“But despite this fact, Democrats have insisted on delaying the process of almost every single nomination to a district or circuit court.
“That’s pretty much the definition of partisanship – when you obstruct nominees based not on any disagreement you have with them, but simply because you don’t like the person who’s doing the nominating.
“Now, Mr. President, Democrats’ delays are ultimately pretty pointless.
“We’re not going to stop confirming nominees just because Democrats are dragging out the process.
“But these delays are a disservice to the American people.
“There are a lot of important issues the Senate needs to be debating – from spending bills to tax reform – and the time we waste on pointless partisan exercises is time taken from those important issues.
“But Mr. President, while Democrats’ partisanship is frustrating, there’s a much more serious issue that has come up during these judicial confirmations.
“And that’s the anti-religious sentiment displayed by some of my colleagues on the other side of the aisle during the hearing on judicial nominee Amy Barrett’s nomination, which we’ll be voting on this week.
“Ms. Barrett’s qualifications are well known.
“The American Bar Association, which rates judicial nominees, has given her its highest rating of well-qualified.
“As my colleague the minority leader has said, the bar association’s evaluation is the “gold standard by which judicial candidates are judged.”
“But, Mr. President, despite her judicial qualifications, it became clear in the hearing on her nomination that some of my colleagues think she should be disqualified because she is a practicing Catholic.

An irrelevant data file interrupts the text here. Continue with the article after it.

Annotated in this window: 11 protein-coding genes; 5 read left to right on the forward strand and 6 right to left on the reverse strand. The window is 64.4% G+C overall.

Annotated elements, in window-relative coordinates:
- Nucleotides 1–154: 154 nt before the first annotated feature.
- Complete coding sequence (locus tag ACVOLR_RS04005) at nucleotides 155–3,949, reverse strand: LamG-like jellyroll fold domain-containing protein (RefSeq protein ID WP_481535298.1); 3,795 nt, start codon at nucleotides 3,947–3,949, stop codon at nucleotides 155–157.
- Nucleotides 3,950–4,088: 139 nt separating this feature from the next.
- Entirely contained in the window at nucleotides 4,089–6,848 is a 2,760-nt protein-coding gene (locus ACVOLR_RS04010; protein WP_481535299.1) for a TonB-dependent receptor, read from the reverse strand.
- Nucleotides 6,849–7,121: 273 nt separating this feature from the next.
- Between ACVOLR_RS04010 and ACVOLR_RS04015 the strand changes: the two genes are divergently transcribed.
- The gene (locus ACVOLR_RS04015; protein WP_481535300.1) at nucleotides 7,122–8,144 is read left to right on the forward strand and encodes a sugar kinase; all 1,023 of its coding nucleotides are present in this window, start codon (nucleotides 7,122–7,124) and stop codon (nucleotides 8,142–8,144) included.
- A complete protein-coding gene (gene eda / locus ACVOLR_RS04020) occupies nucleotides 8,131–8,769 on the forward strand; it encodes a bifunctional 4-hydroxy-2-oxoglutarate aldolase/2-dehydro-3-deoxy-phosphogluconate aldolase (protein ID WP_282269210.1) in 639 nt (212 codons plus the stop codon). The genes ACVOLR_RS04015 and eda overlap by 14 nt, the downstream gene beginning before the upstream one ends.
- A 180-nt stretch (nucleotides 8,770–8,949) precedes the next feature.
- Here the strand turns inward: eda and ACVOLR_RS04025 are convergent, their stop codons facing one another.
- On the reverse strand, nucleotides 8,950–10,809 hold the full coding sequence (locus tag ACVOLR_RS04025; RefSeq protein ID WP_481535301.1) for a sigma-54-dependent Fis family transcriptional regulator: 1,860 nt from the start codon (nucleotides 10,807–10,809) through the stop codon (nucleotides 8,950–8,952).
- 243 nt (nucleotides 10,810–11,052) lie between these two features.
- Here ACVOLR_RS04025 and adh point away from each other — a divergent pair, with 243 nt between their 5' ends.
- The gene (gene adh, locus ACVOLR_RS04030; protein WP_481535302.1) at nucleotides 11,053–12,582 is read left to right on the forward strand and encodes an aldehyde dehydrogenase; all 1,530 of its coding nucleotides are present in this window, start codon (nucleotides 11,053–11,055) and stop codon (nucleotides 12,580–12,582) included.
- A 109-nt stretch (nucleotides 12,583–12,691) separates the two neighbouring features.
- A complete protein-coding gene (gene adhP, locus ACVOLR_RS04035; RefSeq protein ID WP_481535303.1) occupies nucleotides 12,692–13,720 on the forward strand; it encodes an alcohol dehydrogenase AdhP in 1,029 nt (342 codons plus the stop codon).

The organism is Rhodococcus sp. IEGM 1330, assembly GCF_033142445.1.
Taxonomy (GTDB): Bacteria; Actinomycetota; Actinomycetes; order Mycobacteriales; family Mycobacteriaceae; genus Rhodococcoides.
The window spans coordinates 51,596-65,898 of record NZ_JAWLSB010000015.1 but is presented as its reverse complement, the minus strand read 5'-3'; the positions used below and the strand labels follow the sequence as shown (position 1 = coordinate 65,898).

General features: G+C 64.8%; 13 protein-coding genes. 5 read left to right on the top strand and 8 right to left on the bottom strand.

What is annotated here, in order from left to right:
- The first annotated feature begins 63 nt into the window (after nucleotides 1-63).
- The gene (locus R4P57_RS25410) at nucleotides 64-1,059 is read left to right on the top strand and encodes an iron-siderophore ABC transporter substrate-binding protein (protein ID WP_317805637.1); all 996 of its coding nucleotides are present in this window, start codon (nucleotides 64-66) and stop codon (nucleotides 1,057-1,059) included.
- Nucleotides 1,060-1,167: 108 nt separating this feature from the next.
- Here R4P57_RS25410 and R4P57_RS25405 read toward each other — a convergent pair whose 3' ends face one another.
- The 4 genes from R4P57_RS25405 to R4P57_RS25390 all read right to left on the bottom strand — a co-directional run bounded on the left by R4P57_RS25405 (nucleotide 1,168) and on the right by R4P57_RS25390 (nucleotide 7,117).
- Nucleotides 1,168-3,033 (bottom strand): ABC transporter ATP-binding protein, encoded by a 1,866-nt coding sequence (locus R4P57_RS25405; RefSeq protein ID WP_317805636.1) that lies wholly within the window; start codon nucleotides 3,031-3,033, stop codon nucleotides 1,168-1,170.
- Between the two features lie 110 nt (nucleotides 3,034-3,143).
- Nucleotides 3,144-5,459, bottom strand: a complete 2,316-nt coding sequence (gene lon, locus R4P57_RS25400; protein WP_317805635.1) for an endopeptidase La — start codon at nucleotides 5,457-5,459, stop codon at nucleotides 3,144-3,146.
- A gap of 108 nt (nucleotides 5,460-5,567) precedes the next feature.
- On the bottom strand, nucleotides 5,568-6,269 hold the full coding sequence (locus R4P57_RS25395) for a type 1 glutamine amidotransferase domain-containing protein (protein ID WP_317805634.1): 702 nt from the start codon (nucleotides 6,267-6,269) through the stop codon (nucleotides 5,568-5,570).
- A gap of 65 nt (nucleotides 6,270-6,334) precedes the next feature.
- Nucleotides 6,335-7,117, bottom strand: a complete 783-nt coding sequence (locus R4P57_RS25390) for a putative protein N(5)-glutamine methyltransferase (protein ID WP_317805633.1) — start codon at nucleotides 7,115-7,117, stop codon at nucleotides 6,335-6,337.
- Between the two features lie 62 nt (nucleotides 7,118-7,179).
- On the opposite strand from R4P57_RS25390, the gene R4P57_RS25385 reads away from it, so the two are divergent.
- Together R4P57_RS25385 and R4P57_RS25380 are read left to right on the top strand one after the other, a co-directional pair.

“That’s right, Mr. President.
“Apparently practicing your religion is now grounds for declaring you unfit to be a judge.
“Here’s what the Constitution has to say about that:
“From Article Six, ‘no religious test shall ever be required as a qualification to any office or public trust under the United States.’
“Let me repeat that, Mr. President.
“‘No religious test shall ever be required as a qualification to any office or public trust under the United States.’
“In other words, Mr. President, in the United States, you can’t be disqualified from serving as a judge because you’re a believing Catholic – or a believing member of any faith.
“The only qualification the Constitution imposes is a commitment to uphold the Constitution.
“And yet the second-ranking Democrat in the United States Senate apparently thought it was appropriate to ask Ms. Barrett if she was a practicing member of her religion – with the implication that if she was, it might jeopardize her fitness for being a judge.
“Mr. President, Democrats’ questioning is not going to stop Ms. Barrett’s nomination.
“But it is deeply disturbing nonetheless.
“It’s a scary thing when leaders of a major political party imply that there is no role for religious people in public life.
“And I don’t need to tell anybody that that’s contrary to everything our founders stood for.
“The right to be able to practice religion freely – yes, in public too – was so fundamental to the founders’ understanding of liberty that they made it the very first freedom mentioned in the Bill of Rights.
“People of faith have made incalculable contributions to our country, and faith has driven some of the greatest movements in American history, from the abolitionist movement to the civil rights movement.
“I hope the Democrat Party doesn’t move further down the path of excluding religious people from public life.
“If they ever succeed in excluding people of faith from government, they will have destroyed one of the freedoms on which our country rests.”